Deepwater Horizon Oil Spill: A 10-Year Personal Reflection

Deepwater Horizon oil rig burning on 21 April 2010 / AP

As OWCN responders, I am sure everyone is aware by now that today, 20 April, marks the 10-year anniversary of the Deepwater Horizon explosion, and the start of the oil spill in the Gulf of Mexico (GoM) that went uncontrolled for more than 80 days. There are a number of excellent pieces on the history and sheer scale of the operation (several of which I will link below), but I wanted to give a personal story to try and give a bit more color to at least my little corner of the incident.

I was one of the many who watched in horror at the early phase of the accident – the rig up in flames, the workers who lost their lives – and then watched as the released oil rose to the surface and made its way toward the Louisiana coastline. As one of the writers of the 2007 Oiled Marine Mammal Guidelines for NOAA’s National Marine Fisheries Service (NMFS), I was quickly brought into the loop on marine mammal and sea turtle issues – in an environment where 30 different species of mammals and 4 of 5 species of turtles were at significant risk. I also reached out directly to BP and International Bird Rescue, as key partners for us in California, and offered the assistance of the OWCN if needed. Rhonda Murgatroyd, acting Wildlife Branch Director for the BP operations and Dr. Teri Rowles, program coordinator for NMFS’ stranding program, both asked me to fly to Louisiana on 27 April to lend assistance for the mammal and turtle effort (as Tri-State Bird Rescue had been mobilized to lead the bird effort). Thus started a 5-month, 9-round-trip, 1300-work-hour operational response for me, but little did I know it would also end up occupying much of the following 10 years in broader preparedness activities!

Mike Ziccardi at DWH

Mike Ziccardi at the DWH Incident Command Post

After arriving at the Houma, LA incident command post (or ICP), one of the first things I was asked to focus on was working with NMFS staff to identify existing personnel and facilities in the region, make recommendations to what might be needed if the spill required a large-scale rehabilitation effort (recall that the oil stayed off shore for more than two weeks), and to implement the existing protocols to address the effort. Each of those tasks ended up being enormous undertakings. First, no one could predict how large the spill could end up being, so the entire GoM was considered at risk (later that was expanded to Cuba and the Atlantic seaboard, but that’s another story…) and plans had to be developed from Texas to Florida. Next, while excellent facilities and personnel exist in key areas around the Gulf, facilities had not been developed specifically with oil containment in mind. Third, amazing responders and rehabilitators operated from these facilities, but none had the required 24-hour OSHA training necessary to enter a “hot zone” before the event, and volunteers had been expressly forbidden to work in the effort. Last, but certainly not least, the protocols that Dr. Shawn Johnson and I had worked hard on in the mid-2000’s had been based on the current state of knowledge for oiled wildlife care – namely impacts and protocols related to pinnipeds and sea otters, with little detailing cetaceans (and none involving sea turtles). So just a few challenges…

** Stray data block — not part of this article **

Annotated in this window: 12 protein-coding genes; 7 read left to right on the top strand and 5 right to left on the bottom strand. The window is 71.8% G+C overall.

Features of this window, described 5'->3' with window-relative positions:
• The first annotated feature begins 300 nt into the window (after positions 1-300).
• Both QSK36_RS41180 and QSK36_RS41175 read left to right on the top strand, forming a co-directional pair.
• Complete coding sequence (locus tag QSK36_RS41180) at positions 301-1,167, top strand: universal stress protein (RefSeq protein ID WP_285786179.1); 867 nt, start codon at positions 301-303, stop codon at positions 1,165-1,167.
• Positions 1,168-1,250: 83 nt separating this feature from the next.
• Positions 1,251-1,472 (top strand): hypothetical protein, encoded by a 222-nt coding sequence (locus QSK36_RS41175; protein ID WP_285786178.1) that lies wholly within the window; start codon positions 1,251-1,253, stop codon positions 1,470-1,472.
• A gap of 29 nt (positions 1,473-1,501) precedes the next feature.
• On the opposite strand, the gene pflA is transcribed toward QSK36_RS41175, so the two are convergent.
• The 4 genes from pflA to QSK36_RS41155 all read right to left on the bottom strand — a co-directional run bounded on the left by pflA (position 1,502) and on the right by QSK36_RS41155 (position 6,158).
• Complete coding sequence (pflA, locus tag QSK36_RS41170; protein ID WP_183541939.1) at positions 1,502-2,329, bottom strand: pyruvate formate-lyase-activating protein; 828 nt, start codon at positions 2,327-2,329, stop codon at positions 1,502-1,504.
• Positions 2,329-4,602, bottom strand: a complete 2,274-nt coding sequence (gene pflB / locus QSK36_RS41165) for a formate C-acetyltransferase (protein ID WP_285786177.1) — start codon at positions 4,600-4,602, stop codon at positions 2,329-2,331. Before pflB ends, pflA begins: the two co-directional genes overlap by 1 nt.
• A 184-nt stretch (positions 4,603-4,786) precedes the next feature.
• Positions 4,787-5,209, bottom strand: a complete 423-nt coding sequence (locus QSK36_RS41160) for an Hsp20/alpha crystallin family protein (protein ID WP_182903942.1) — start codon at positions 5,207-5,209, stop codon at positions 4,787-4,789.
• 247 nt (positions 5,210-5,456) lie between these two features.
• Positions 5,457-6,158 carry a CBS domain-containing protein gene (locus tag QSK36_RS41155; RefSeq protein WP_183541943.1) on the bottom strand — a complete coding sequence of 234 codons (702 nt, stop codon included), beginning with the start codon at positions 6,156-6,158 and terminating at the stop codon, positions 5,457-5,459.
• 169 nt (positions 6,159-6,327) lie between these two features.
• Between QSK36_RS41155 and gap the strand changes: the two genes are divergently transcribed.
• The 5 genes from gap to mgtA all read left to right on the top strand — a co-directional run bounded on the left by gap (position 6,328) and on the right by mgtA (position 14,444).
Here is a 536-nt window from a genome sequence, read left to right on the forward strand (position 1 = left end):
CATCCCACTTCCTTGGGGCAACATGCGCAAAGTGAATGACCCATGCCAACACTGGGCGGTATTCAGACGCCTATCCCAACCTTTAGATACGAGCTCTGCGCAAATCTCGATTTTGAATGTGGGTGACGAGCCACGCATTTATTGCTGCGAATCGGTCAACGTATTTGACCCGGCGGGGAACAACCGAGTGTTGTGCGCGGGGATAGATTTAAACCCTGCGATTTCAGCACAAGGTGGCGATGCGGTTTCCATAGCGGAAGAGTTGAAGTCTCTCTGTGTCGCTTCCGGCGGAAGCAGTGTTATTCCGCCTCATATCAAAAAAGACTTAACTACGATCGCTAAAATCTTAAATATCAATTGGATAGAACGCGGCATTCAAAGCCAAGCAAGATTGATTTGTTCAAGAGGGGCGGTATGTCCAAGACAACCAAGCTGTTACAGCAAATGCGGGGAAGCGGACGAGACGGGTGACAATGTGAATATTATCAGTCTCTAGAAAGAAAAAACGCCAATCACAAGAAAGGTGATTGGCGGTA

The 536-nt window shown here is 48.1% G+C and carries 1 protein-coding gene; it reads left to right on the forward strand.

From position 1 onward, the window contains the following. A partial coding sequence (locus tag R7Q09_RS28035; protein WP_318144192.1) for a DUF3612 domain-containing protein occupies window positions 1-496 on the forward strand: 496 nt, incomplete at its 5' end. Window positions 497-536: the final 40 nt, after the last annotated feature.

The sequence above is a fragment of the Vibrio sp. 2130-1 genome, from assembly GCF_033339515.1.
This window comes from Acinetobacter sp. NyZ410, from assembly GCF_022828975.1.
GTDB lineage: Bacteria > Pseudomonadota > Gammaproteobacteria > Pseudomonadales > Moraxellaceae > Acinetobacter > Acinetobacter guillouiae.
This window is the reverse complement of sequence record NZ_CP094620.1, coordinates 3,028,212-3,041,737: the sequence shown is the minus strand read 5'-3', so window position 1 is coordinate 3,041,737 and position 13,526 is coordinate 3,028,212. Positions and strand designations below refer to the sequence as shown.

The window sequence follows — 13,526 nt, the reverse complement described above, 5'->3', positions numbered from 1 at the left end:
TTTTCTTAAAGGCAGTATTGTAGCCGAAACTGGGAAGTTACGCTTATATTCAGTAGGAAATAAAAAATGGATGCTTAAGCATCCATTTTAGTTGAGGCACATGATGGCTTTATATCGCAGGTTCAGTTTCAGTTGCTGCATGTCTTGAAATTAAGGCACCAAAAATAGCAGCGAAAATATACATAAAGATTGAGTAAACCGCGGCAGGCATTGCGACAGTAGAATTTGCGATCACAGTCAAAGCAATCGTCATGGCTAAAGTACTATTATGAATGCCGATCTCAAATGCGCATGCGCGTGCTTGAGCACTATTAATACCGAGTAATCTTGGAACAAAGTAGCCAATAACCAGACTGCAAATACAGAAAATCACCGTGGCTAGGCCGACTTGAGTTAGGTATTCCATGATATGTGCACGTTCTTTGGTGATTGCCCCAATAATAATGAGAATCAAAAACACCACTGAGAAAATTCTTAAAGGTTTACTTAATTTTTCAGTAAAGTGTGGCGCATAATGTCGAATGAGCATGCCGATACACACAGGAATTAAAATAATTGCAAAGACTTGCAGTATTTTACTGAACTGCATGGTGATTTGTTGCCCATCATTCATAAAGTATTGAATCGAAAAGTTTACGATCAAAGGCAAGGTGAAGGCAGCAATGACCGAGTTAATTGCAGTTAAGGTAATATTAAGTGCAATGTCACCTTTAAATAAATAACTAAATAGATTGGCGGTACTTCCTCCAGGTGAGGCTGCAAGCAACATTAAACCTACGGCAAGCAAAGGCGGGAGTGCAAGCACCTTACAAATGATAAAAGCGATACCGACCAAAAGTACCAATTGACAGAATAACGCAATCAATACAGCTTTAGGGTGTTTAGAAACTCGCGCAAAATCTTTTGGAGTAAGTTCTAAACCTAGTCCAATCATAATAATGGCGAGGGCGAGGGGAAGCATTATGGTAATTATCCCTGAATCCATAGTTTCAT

Exam on juvenile sea turtle

As the spill evolved, the Marine Mammal/Sea Turtle (MM/ST) Unit tried to stay one (or more) steps ahead of the “curveballs” that were thrown at us daily. Amazing collaborators and scientists from NOAA (such as Teri Rowles, Sarah Wilkin, Trevor Spradlin, and many others on the mammal side; Barbara Schroeder, Sara McNulty, Alexis Gutierrez, and many more on the turtle side; and Lavonne Hull and a tremendous support team from UCD) took turns rotating into the ICP to work with me to support the management effort, while the key stranding coordinators and scientific staff solved the problems in real time in the field. When very few oiled turtles arrived on the beach in the first two weeks, plans were quickly made to travel more than 100 miles offshore to start combing the oiled sargassum for juvenile animals at risk (complete with aerial assistance to allow for efficient searches). When dead bottlenose dolphins began stranding in large numbers in remote locations, large-scale recovery efforts were mounted to be able to bring the carcasses back so that full post-mortem examinations could be undertaken. When it became clear the scope and breadth of the impacted region, key facilities from the Texas-Louisiana border through to the panhandle of Florida were revamped to accommodate oiled dolphins and turtles (and later expanded appreciably once animals arrived). Additionally, stand-by facilities for oiled cetaceans and turtles were identified in areas outside of that geographical limit, additional sites were found to accommodate oiled manatees should they be captured, and secondary facilities were found that could take de-oiled animals if needed to free up space at the primary sites. When large-scale controlled burns were initiated, an outcry from the general public regarding the potential of animals to be caught in the “burn box” ended up in a rapid, comprehensive, and collaborative approach to survey each and every potential burn site before igniting it. These, and the daily sourcing of caffeine (the subject of which became one of my favorite blog posts during this response) were just a few of the daily challenges that we met and conquered during the response.